2017 Was A No-Growth Year for CT Hotel Industry; 2018 Brings Lower Rates

The Connecticut Lodging Association reports that the state’s hotel and lodging occupancy numbers were flat in 2017, with “little to no growth.”  The state’s occupancy numbers have “considerable room to grow” this year, in comparison to the New England Market.  The membership association also notes that one of the traditionally strongest regions of the state, the Stamford market, declined in 2017, while the neighboring New York market remained stable. “The Stamford market historically has the highest occupancy numbers in Connecticut,” officials point out, noting that “with business travel, leisure and New York City overflow, this market is generally stable and measure equal occupancy to New England’s numbers.  That wasn’t true in 2017, and they warn that “Stamford’s declining trend may be a forecast for other Connecticut markets.”

Overall, data for Connecticut compiled by the American Hotel & Lodging Association indicate that the state’s 400 properties in the hotel industry generate 55,000 hospitality jobs and 27,00 hotel hobs, which result in $4.4 billion guest spending at hotels, local businesses and on transportation.  The industry contributes $5.1 billion to GDP.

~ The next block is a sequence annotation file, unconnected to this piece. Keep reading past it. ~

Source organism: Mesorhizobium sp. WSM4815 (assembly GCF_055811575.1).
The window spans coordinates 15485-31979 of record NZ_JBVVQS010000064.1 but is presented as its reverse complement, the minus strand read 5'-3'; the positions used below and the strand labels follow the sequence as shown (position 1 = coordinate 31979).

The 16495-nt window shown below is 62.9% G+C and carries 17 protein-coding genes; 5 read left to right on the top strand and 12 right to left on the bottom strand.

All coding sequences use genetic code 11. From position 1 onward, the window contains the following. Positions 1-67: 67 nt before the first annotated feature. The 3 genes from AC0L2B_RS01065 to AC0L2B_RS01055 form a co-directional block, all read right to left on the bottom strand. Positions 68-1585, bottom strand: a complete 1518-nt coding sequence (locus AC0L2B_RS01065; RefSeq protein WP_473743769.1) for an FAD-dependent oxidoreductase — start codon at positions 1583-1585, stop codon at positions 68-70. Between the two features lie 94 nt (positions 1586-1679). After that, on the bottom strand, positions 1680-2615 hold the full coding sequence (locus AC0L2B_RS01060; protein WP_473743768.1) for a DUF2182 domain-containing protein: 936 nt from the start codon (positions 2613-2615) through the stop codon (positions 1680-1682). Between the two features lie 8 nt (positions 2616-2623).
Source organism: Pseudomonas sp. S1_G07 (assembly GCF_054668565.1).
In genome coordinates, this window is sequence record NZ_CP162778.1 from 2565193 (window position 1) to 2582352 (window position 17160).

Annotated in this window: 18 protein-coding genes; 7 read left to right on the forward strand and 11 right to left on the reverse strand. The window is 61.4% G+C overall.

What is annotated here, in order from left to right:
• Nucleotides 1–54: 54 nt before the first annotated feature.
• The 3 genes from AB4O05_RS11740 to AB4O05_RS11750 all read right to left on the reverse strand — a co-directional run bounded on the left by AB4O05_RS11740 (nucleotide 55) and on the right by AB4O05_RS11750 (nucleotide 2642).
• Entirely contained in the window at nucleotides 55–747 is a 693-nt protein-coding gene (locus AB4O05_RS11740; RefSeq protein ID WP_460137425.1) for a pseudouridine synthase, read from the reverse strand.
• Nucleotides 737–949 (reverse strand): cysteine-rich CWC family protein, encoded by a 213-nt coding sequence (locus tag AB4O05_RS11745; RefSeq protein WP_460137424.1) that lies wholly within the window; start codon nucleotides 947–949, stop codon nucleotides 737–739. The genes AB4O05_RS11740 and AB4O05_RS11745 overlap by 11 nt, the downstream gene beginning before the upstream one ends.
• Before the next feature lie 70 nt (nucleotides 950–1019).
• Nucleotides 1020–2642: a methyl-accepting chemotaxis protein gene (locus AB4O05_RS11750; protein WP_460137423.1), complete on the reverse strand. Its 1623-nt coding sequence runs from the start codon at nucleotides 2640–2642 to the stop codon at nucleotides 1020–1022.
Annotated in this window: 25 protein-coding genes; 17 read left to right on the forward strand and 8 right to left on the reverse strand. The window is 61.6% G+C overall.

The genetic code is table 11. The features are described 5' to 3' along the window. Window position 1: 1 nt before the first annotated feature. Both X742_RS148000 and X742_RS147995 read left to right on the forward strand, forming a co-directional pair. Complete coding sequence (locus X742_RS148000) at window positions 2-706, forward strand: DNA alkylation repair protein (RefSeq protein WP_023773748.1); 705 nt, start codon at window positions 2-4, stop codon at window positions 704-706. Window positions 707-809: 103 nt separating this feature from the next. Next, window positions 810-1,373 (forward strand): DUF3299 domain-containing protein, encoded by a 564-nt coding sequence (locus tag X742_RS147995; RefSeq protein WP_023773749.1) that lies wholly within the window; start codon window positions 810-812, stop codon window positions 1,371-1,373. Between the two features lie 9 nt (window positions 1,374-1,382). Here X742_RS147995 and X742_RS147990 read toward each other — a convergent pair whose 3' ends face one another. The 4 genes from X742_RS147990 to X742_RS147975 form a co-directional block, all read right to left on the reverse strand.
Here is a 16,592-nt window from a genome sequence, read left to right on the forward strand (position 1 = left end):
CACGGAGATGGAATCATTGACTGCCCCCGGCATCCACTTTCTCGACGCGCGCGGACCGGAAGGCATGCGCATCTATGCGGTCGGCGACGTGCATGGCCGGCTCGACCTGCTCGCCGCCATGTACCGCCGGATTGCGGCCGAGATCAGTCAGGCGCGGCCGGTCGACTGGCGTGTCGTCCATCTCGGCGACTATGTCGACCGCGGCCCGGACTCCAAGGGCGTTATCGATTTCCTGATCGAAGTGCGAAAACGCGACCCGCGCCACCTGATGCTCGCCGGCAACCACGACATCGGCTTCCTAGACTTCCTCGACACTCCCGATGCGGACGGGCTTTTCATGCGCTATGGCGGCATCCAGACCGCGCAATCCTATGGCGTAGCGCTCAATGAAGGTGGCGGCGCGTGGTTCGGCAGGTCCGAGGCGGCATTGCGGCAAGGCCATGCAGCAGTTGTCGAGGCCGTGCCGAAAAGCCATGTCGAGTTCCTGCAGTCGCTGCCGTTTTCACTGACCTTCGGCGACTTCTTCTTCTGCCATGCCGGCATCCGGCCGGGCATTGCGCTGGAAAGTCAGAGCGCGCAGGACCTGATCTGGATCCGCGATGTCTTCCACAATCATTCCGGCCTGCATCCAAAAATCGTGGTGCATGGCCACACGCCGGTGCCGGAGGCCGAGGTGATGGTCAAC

Connecticut has the highest combined lodging and sales tax in the nation at 15 percent, according to HVS Convention, Sports & Entertainment’s most recent state-by-state study in 2017, one of just five states in double digits along with Maine, Hawaii, Rhode Island and New Jersey.

Adding in local lodgings taxes in many cities nationally — Connecticut law does not allow it — 34 cities have higher combined rates than in Connecticut, HVS determined, none in the Northeast. St. Louis led the nation in 2017 at nearly 18 percent, with New York City highest in the Northeast with a 14.75 percent rate that is only a fraction below that of Connecticut, Hearst newspapers recently reported.

Earlier this month, a survey by BostonHotels.org found that Hartford and Stamford hotels offer the lowest rates for travelers in New England, with hotel stays averaging $107 per night in the Capitol City and $126 in Stamford. Among the other New England cities with low hotel rates are in North Conway, N.H. ($117), Groton ($119), and Lincoln, N.H. ($124).

The survey reviewed hotel rates at 30 popular destinations in New England during August. Hotels in New Haven ranked 19th (most expensive in Connecticut) with rooms averaging $174 a day and Mystic at 21st with rooms costing $168.

The most expensive in New England?  Martha's Vineyard, Mass. ($362), Kennebunkport, Maine ($347), Chatham, Mass. ($324), Portland, Maine ($294) and Provincetown, Mass. ($284). Boston ranked 9th, at $224.